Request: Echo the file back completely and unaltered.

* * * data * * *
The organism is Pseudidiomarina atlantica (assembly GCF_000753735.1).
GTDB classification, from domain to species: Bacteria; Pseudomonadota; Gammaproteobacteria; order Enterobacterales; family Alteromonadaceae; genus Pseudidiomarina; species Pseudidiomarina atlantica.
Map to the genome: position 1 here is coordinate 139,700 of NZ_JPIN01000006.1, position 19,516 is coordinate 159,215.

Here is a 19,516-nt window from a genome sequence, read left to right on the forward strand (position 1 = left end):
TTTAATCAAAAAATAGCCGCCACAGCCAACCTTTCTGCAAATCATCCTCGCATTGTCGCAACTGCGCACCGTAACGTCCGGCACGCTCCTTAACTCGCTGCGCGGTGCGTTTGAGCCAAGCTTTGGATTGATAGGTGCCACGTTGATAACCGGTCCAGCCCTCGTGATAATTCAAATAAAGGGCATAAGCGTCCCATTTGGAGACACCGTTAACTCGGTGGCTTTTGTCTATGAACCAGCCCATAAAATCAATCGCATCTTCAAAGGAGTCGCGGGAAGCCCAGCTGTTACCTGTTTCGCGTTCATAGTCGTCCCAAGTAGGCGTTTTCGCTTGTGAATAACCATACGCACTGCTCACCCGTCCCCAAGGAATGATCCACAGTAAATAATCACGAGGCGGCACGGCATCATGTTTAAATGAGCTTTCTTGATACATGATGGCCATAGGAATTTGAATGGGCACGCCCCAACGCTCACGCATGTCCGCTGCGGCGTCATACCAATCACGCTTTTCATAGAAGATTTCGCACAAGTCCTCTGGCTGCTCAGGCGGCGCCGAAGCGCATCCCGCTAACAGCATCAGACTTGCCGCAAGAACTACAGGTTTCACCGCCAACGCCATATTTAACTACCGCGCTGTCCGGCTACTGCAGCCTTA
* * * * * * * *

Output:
The organism is Pseudidiomarina atlantica (assembly GCF_000753735.1).
GTDB classification, from domain to species: Bacteria; Pseudomonadota; Gammaproteobacteria; order Enterobacterales; family Alteromonadaceae; genus Pseudidiomarina; species Pseudidiomarina atlantica.
Map to the genome: position 1 here is coordinate 139,700 of NZ_JPIN01000006.1, position 19,516 is coordinate 159,215.

Here is a 19,516-nt window from a genome sequence, read left to right on the forward strand (position 1 = left end):
TTTAATCAAAAAATAGCCGCCACAGCCAACCTTTCTGCAAATCATCCTCGCATTGTCGCAACTGCGCACCGTAACGTCCGGCACGCTCCTTAACTCGCTGCGCGGTGCGTTTGAGCCAAGCTTTGGATTGATAGGTGCCACGTTGATAACCGGTCCAGCCCTCGTGATAATTCAAATAAAGGGCATAAGCGTCCCATTTGGAGACACCGTTAACTCGGTGGCTTTTGTCTATGAACCAGCCCATAAAATCAATCGCATCTTCAAAGGAGTCGCGGGAAGCCCAGCTGTTACCTGTTTCGCGTTCATAGTCGTCCCAAGTAGGCGTTTTCGCTTGTGAATAACCATACGCACTGCTCACCCGTCCCCAAGGAATGATCCACAGTAAATAATCACGAGGCGGCACGGCATCATGTTTAAATGAGCTTTCTTGATACATGATGGCCATAGGAATTTGAATGGGCACGCCCCAACGCTCACGCATGTCCGCTGCGGCGTCATACCAATCACGCTTTTCATAGAAGATTTCGCACAAGTCCTCTGGCTGCTCAGGCGGCGCCGAAGCGCATCCCGCTAACAGCATCAGACTTGCCGCAAGAACTACAGGTTTCACCGCCAACGCCATATTTAACTACCGCGCTGTCCGGCTACTGCAGCCTTA